Sunday, May 22, 2005

HIPAA v the jury selection committee

Guess who loses?

I recently got a summons for jury duty, with my show-up date smack in the middle of my latest round of cancer testing. Since this testing involves injecting me on several consecutive days with a very expensive drug, and then conducting blood tests and whole body scans, it is very difficult to schedule. And since my cancer was invasive, this follow-up testing is very important, and not something I want to defer because of a jury summons.

I could defer my jury duty to some time within the following four weeks, except that I also have in hand paid-for unrefundable plane tickets which place me 2,500 miles away from the end of June until the beginning of August. I may end up not using these tickets if I need surgery and/or radiation, which, as I have mentioned at least a thousand times since the beginning of May, my endo thinks is "likely".

Given these circumstances, in which the usual deferrment would not be suitable due either to my absence or surgery/radiation treatment recovery, I sought an excuse.

The juror affadavit form requires a doctor's note if you are seeking an excuse for medical reasons, so I called the endo's office and they sent over a nice, generic note: (paraphrasing) "(me) has been our patient for several years and her condition makes her unsuitable for jury duty at this time. Please excuse..."

Wheels of juror selection having finally turned 'round, I received last week a postcard saying your request to be excused does not meet statutory requirements. In other words: request denied, show up or get in trouble.

I flailed around the automated phone system trying to get a deferred date far enough out that both my treatments and/or my vacation would be over, but had no luck. Finally, I found a number to speak to an actual human. She was kind and explained to me that my excuse request was denied because it was not specific.

I replied that my medical condition is none of her business. She agreed. She did assure me that they don't keep any of this information on file, it goes immediately into the shredder, but that doesn't make me feel any better. Some random flunky in the juror selection office is sitting on a goldmine of potentially damaging health information, because the bureaucracy doesn't trust that we're not trying to skive* off jury duty. The kind woman offered no remedy, but suggested I contact the legislature.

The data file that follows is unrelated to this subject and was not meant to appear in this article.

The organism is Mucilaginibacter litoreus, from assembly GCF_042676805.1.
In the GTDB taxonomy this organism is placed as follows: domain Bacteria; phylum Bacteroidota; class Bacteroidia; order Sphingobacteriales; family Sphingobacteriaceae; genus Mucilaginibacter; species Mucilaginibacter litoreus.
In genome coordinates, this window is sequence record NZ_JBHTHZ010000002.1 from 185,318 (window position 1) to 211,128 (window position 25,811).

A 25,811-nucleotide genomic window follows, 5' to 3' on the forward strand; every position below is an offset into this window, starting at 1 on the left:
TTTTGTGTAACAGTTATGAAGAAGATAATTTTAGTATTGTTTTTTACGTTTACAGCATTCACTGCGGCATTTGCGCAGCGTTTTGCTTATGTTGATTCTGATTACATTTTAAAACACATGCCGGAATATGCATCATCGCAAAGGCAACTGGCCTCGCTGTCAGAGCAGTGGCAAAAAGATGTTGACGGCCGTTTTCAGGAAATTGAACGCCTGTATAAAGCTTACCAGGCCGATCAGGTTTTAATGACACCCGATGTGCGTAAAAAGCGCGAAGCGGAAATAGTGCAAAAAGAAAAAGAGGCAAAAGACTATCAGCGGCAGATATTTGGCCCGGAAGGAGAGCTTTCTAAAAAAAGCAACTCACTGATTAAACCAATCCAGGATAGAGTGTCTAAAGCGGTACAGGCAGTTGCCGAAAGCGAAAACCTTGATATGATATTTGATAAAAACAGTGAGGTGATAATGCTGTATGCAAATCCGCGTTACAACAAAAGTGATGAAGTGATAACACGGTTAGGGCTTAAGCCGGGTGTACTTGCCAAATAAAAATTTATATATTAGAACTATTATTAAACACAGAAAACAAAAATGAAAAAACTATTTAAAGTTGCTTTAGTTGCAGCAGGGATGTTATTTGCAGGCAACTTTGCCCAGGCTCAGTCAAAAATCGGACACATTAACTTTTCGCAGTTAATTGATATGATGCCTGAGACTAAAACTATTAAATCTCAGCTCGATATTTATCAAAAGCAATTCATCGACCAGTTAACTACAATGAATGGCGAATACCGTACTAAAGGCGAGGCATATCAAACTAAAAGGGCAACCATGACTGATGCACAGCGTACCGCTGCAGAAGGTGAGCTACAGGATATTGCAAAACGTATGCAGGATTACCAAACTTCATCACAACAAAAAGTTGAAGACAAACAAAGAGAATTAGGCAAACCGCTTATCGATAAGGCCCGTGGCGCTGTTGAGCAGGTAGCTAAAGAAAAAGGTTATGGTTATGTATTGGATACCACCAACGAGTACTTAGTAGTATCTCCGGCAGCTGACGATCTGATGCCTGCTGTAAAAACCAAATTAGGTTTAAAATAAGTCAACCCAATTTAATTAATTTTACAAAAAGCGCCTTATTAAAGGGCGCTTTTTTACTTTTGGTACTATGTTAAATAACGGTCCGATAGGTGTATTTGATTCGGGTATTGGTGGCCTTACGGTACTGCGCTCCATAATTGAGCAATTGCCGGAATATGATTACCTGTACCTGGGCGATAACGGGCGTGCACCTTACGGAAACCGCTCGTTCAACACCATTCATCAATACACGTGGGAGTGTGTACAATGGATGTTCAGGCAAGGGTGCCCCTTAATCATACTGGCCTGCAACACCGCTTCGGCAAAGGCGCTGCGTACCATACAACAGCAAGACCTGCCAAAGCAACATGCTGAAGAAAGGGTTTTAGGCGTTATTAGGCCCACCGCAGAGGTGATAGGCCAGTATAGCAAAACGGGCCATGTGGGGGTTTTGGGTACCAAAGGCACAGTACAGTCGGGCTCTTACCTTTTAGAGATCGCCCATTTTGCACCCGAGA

I know a lot of people find jury duty to be obnoxious, but I would think that the legislature would at least trust that people's doctors would not write them excuse notes that aren't warranted. I would expect a doctor to have the guts to say, "I'm sorry, Mr. Smith, there's no medical reason for you to be excused, so I can't give you a letter."

Then there's the HIPAA aspect of this issue. On the one hand, doctors have had this entire new, huge layer of bureacracy imposed on them to protect patients' healthcare information. On the other hand, here is the legislature insisting that the jury selection committee needs to know exactly what's wrong with you, and then they will decide whether or not you are fit for jury service.

I rather think my doctors are much better qualified to make that decision, and I think it's outrageous that current state regulations require me to disclose confidential health information in order to be excused from jury duty. Maybe when I'm done with this upcoming visit to CancerLand, I can write a few letters and see about getting something done about this.

(*) NOTE: Skive is British slang, roughly equivalent to cutting class, or more specifically, feigning illness to cut class. The term was brought to my attention in Harry Potter and the Order of the Phoenix, in which enterprising young wizards Fred and George Weasley perfect their Skiving Snackboxes. One half of a toffee makes you deathly ill, the other half cures you -- of course they were very popular among the students.

1 comment:

Henry Stern, LUTCF said...

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Joan:

First, I'm sorry to learn of your illness, and certainly hope for a full recovery (or at least remission).

Second, the nice jury lady is incorrect: this is not for the legislature. It IS an issue regarding Protected Health Information, and I doubt very much that her office is in compliance with those guidelines. HIPAA is Federal: local ordinances do not supercede it.

The enforcement arm of HIPAA is CMS, and the site you want is:

http://www.hhs.gov/ocr/hipaa/

They take this stuff VERY seriously.

Good luck!